“ And chase the new-blown bubbles of the day," The ground work of this last species of Taste (if it deserves the name) is a certain facility of association, acquired by early and constant intercourse with society; more particularly, with those classes of society who are looked up to as supreme legislators in matters of fashion ; a habit of mind, the tendency of which is to render the sense of the Beautiful (as well as the sense of what is Right and Wrong) easily susceptible of modification from the contagion of example. It is a habit by no means inconsistent with a certain degree of original sensibility; nay, it requires, perhaps, some original sensibility as its basis : but this sensibility, in consequence of the habit which it has itself contributed to establish, soon becomes transient and useless; losing all connection with Reason and the Moral Principles, and alive only to such impressions as fashion recognises and sanctions. The other species of Taste, founded on the study of Universal Beauty (and which, for the sake of distinction, I shall call Philosophical Taste), implies a sensibility, deep and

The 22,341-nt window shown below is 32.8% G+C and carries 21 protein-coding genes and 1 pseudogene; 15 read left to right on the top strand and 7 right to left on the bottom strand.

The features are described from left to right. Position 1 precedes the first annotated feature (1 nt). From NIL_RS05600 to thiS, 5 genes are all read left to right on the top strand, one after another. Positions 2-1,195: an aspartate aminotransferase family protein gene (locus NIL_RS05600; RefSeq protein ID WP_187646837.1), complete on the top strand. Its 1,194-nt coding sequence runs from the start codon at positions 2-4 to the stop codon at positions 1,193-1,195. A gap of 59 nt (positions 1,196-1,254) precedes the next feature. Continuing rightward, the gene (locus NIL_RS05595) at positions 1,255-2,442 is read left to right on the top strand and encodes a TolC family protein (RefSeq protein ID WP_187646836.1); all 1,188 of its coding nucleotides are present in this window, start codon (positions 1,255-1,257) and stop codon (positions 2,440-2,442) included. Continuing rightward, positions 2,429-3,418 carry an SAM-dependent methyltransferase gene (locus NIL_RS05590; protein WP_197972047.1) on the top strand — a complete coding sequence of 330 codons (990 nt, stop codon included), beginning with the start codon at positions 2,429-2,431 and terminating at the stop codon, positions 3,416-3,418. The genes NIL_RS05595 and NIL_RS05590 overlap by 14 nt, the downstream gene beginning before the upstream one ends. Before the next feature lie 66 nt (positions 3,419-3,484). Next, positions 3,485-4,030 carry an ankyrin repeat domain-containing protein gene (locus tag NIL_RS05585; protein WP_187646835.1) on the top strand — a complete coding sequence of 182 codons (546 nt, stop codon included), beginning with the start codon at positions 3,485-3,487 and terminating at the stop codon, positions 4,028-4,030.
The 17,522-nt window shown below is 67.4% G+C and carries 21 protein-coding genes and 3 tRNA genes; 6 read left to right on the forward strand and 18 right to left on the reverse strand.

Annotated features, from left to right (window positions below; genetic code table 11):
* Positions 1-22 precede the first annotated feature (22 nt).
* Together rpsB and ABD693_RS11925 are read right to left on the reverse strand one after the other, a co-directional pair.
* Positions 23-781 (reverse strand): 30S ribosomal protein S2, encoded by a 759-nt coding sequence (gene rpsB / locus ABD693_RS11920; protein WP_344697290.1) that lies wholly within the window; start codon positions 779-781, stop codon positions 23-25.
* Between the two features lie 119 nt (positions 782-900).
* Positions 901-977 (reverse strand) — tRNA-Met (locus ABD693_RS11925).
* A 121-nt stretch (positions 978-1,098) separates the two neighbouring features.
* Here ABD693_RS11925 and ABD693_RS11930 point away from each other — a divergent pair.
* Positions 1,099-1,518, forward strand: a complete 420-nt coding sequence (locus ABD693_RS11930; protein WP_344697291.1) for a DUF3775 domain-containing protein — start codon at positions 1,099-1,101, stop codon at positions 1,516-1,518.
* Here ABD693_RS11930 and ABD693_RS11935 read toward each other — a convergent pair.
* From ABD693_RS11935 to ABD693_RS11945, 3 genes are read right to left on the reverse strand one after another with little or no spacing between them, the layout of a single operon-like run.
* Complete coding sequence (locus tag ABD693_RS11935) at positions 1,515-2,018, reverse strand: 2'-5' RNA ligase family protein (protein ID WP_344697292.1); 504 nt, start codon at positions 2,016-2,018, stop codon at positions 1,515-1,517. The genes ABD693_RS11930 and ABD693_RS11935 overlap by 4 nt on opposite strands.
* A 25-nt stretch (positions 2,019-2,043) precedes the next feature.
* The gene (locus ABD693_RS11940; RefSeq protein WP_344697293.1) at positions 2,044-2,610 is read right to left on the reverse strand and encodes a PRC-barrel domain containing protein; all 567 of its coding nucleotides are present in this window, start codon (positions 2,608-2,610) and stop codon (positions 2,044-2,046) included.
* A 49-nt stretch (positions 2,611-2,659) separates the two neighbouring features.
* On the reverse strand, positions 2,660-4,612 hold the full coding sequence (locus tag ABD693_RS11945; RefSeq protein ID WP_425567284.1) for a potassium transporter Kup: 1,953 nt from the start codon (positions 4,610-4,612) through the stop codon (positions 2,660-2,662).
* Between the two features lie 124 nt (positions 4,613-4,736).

permanent, to those objects of affection, admiration, and reverence, which interested the youthful heart, while yet a stranger to the opinions and ways of the world. Its most distinguishing characteristics, accordingly, are strong domestic and local attachments, accompanied with that enthusiastic love of Nature, Simplicity, and Truth, which, in every department, both of art and of science, is the best and surest presage of Genius. It is this sensibility that gives rise to the habits of attentive observation by which such a Taste can alone be formed ; and it is this also that, binding and perpetuating the associations which such a Taste supposes, fortifies the mind against the fleeting caprices which the votaries of fashion watch and obey.